I don’t remember the last time someone french braided my hair. It’s relaxing to have someone pull your hair into a braid. I felt remarkably calm as I sat in my kimono, looking into the mirror, admiring the two smiling Japanese women braiding my hair. They embellished my new ‘do with flowers, fully preparing me for our tea ceremony.
It was our first full day in Kyoto, and as sleep deprived as we were, we were ready to jump in. As tea enthusiasts, we wanted to learn more about this tradition and found a place to participate in an abbreviated ceremony. After we got dressed in our kimonos – undergarments and all – we made our way upstairs and sat on the tatami floor with a dozen new friends and learned about this intricate, rich tradition.
While traditional tea ceremonies last a couple hours, ours lasted 30 minutes. We mixed our matcha, then learned how to appropriately hold our cup, sip the tea and slurp the remains. Accompanying our tea were “sweets.” We ran into these throughout our trip, and I concluded Japanese sweets are mostly some combination of sugar and beans. I’m not saying it’s a bad thing. I’m just saying…there’s an impressive variety of sugar/bean combos out there.
Our hostess walked us through the history and etiquette of the tea ceremony. She was so delicate and deliberate in her kneeling, folding, pouring and mixing that I could feel the molecules slow in my body. She was a moving meditation.
Central to the tea ceremony is the concept of “ichigo ichie,” which loosely translates to “once-in-a-lifetime chance.” Participants of a tea ceremony understand this unique experience will never come again, so being fully present is paramount. This encounter with these people only happens once in your life. You’ll never get this moment again. Cherish it.
Her explanation was beautiful, simple and made so much sense. At the same time, it felt so out of reach in the over-stimulated, self-important world we’ve created for ourselves. It’s an epidemic. A day doesn’t go by without someone reading notifications on their fancy watch while I’m in the middle of talking to them. Our lives are full of distraction – none of us are immune from this behavior.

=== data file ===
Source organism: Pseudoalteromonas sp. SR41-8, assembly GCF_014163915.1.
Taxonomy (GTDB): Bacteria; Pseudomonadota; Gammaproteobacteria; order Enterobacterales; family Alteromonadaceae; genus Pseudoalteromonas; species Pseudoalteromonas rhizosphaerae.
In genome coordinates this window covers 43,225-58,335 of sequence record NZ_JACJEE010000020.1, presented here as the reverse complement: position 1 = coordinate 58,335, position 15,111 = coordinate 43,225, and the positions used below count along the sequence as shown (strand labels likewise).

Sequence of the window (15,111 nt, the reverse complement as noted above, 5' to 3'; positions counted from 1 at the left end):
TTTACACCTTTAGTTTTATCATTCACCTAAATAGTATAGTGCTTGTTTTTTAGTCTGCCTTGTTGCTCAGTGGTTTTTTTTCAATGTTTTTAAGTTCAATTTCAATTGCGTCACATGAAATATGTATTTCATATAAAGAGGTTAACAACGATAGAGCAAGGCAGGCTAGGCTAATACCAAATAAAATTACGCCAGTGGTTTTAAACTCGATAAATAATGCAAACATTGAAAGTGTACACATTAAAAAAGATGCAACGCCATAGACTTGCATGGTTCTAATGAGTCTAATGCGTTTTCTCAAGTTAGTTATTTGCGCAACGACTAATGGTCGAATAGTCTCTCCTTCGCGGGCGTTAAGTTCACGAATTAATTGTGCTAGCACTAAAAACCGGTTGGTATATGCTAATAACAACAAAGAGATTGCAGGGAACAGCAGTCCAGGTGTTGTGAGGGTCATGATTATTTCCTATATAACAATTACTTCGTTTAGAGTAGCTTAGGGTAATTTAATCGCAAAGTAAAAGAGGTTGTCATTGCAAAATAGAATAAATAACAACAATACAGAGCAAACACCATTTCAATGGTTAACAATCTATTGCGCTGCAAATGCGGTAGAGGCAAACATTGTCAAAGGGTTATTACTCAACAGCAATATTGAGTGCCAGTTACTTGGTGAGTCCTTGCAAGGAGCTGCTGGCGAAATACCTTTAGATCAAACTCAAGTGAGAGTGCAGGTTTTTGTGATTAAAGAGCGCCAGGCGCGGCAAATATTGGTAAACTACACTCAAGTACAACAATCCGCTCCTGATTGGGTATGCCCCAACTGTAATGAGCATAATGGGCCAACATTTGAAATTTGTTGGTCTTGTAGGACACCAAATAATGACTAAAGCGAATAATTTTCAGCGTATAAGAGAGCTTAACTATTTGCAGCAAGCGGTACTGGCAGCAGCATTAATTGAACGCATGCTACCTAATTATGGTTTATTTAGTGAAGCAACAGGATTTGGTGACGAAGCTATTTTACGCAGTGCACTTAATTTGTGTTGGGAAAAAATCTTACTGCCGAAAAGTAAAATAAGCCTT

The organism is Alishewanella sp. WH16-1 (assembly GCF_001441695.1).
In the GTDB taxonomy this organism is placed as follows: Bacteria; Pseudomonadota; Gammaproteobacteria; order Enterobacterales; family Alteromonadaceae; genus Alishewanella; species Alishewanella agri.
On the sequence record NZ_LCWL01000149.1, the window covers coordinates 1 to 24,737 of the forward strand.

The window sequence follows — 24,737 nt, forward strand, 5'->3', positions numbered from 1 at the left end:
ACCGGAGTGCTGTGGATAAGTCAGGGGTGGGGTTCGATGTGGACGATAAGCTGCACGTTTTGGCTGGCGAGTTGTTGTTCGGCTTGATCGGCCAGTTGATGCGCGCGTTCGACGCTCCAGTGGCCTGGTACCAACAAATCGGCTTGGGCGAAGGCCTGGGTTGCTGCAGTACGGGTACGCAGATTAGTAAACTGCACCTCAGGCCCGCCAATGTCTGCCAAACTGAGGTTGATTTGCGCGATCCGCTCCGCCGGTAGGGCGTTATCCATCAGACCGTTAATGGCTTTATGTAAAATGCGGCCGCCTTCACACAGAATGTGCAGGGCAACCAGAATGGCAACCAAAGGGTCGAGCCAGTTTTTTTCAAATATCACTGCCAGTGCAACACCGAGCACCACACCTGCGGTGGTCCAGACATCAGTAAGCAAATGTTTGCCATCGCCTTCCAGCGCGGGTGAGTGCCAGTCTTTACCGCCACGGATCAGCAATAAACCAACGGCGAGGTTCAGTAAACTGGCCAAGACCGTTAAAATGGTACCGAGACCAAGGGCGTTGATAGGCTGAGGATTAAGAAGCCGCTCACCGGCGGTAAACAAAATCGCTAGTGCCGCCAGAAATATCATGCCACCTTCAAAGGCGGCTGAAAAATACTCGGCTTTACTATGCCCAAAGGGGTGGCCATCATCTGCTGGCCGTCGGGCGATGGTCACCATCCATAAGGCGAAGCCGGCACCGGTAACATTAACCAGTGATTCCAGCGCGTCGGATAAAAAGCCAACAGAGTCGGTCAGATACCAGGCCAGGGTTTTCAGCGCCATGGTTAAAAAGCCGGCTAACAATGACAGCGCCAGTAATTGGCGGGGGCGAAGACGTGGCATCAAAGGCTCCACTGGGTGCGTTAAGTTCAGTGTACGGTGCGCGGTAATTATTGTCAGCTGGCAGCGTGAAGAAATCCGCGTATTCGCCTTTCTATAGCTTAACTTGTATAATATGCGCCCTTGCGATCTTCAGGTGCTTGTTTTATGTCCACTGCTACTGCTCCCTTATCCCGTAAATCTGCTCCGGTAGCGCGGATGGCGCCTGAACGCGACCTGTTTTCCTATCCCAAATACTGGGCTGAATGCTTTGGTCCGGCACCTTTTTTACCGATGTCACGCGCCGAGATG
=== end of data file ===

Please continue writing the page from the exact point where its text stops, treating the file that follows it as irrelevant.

How could I consciously bring more “ichigo ichie” into my life? I kept this concept close over the next two weeks. When jet lag held me hostage at 3 a.m. and threw me into a dark spiral, I’d catch myself, think of the tea ceremony and return to the present moment.
When Typhoon Hagibis plowed into the country and pushed our travel plans three extra days, I allowed myself a couple hours of anger, frustration and tears, but remembered this was a once-in-a-lifetime moment. Being in one of the world’s greatest cities with my favorite person would never happen again.
The following days ended up being some of the most fun. We stumbled into a 2-D cafe, danced through a city park, watched Japan win a rugby match in a Wisconsin-themed bar, laughed a lot, ate a ton of food, explored new neighborhoods and had unforgettable adventures with new friends.
These extra days were a gift. I “ichigo ichie-d” them super freakin hard.
Like I do after every trip, I reflected on which elements had the deepest effect on me. What I loved most about Japan was the attention to detail – and how the smallest details were often of greatest importance.
Whether they were gestures of respect and kindness, beautiful serving ware, kawaii (cute) embellishments or heated toilet seats – it was done with precision, but in a way that felt like second nature. Not showy. Just the normal way of being.
An “ichigo ichie” mindset allows you slow down and appreciate details. To stop merely seeing the forest, but admiring the trees. Maybe even noticing the tiny leaves fluttering. I collected a bunch of unusual Japanese souvenirs, but “ichigo ichie” might be the best of them all.